Material relating to William Baird, being 'Some principles of Arithmetique'
Scope and Contents
The manuscript includes three parts: mathematics, law and astronomy. The notes and the exlibris inscription suggest that this volume, which is bound in contemporary calf, was the work of William Baird of Dysart - 'Ex libris Gulielmi Baird'.
The first part, titled 'Some principles of arithmetique containing all the parts thereof and the severall ways of working' includes multiplication and division with examples together with 'decimall arithmetique' and 'logarithmeticall arithmetique.
The second part consists of notes on legal matters in Latin.
The third part - consisting of forty-five pages on geometry and astronomy includes such headings as 'the equator', 'the horizone', 'the eclyptick', 'the terrestriall globe', 'longitude terrestriall', 'the celestiall globe', 'the uses of Gunters quadrant', 'the generall horologicall ringe' and 'astronomie'.
There are three folding plates which illustrate the cosmological systems of Copernicus, Tycho Brahe and Ptolemy.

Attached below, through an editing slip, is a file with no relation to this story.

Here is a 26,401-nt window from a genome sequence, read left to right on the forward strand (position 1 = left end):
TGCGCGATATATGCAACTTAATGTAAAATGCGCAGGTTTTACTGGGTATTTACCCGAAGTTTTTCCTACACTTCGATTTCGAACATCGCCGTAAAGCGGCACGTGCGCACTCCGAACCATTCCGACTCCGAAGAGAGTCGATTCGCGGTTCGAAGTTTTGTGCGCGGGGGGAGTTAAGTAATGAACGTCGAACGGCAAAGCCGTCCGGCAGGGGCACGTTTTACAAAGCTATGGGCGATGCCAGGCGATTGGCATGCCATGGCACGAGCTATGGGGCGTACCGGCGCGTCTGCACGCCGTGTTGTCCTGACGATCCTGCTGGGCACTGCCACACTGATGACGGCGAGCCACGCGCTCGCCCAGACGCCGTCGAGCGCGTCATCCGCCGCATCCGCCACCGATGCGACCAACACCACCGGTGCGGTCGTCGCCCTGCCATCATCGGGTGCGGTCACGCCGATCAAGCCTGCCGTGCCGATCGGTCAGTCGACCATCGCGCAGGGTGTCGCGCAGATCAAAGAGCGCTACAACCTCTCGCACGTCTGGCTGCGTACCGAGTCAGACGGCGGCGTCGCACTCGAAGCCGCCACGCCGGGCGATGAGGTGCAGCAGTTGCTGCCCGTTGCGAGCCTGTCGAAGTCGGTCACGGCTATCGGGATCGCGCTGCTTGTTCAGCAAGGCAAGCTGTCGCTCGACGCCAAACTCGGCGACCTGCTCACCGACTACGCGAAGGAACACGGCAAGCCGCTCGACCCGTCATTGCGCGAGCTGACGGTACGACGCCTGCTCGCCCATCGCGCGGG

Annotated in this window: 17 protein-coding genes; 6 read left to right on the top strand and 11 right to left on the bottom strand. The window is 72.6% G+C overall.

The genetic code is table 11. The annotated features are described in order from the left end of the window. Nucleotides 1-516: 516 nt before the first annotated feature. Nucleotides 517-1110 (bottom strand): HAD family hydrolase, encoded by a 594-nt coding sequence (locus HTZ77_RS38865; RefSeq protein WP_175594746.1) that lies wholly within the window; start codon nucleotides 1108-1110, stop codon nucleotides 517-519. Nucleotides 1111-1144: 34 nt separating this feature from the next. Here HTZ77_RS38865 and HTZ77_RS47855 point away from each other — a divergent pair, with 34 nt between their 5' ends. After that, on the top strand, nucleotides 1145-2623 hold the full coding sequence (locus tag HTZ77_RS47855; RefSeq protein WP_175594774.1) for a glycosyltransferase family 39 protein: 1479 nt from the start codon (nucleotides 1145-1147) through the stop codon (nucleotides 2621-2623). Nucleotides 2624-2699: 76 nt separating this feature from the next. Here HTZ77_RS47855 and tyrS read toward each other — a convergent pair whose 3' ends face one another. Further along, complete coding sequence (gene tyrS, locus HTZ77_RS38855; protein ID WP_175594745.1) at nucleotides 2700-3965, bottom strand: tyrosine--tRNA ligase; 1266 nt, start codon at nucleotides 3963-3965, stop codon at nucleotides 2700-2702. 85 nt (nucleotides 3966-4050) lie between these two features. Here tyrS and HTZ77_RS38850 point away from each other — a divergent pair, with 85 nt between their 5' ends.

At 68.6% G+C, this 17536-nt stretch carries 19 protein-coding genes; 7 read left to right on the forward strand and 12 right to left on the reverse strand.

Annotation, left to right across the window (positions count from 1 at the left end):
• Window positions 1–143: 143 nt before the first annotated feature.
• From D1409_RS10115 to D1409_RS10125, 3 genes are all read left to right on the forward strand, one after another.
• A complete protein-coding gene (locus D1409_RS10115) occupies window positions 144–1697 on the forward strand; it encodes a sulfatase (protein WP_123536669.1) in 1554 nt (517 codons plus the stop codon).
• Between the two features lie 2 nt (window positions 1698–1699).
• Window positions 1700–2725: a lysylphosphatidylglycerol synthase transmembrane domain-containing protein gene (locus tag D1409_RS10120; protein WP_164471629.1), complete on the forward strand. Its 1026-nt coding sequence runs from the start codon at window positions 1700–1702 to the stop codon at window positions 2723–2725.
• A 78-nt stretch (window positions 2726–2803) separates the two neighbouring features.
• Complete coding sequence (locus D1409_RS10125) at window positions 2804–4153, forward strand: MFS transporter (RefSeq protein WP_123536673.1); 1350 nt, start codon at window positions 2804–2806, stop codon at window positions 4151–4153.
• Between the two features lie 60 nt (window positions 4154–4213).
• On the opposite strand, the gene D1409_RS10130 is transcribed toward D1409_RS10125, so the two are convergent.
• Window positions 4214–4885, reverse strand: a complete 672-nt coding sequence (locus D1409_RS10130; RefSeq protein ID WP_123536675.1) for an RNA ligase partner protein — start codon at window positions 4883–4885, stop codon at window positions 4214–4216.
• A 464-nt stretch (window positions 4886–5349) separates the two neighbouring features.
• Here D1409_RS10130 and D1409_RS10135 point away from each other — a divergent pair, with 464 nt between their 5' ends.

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Biographical / Historical
Dysart is a small town on the River Forth, on the northern shore of its large estuary. Dating from the 13th century, the town established itself in the middle of the 15th century as a trading port, exporting salt and coal to the Low Countries. In the 16th and 17th centuries, trade expanded to the Baltic Countries. It had been towards the end of the 16th century that the first coal pit in the town was sunk - known as Lady Blanche. By the middle of the 17th century when coal began to surpass the salt trade, two new pits followed - Frances and Randolph. Two hundred years later, in 2009, there was no coal trade and no salt trade, and the community was a suburb of Kirkcaldy.
Immediate Source of Acquisition
- Material relating to William Baird, possibly of Dysart (fl. 1670-1680)
- Language of description
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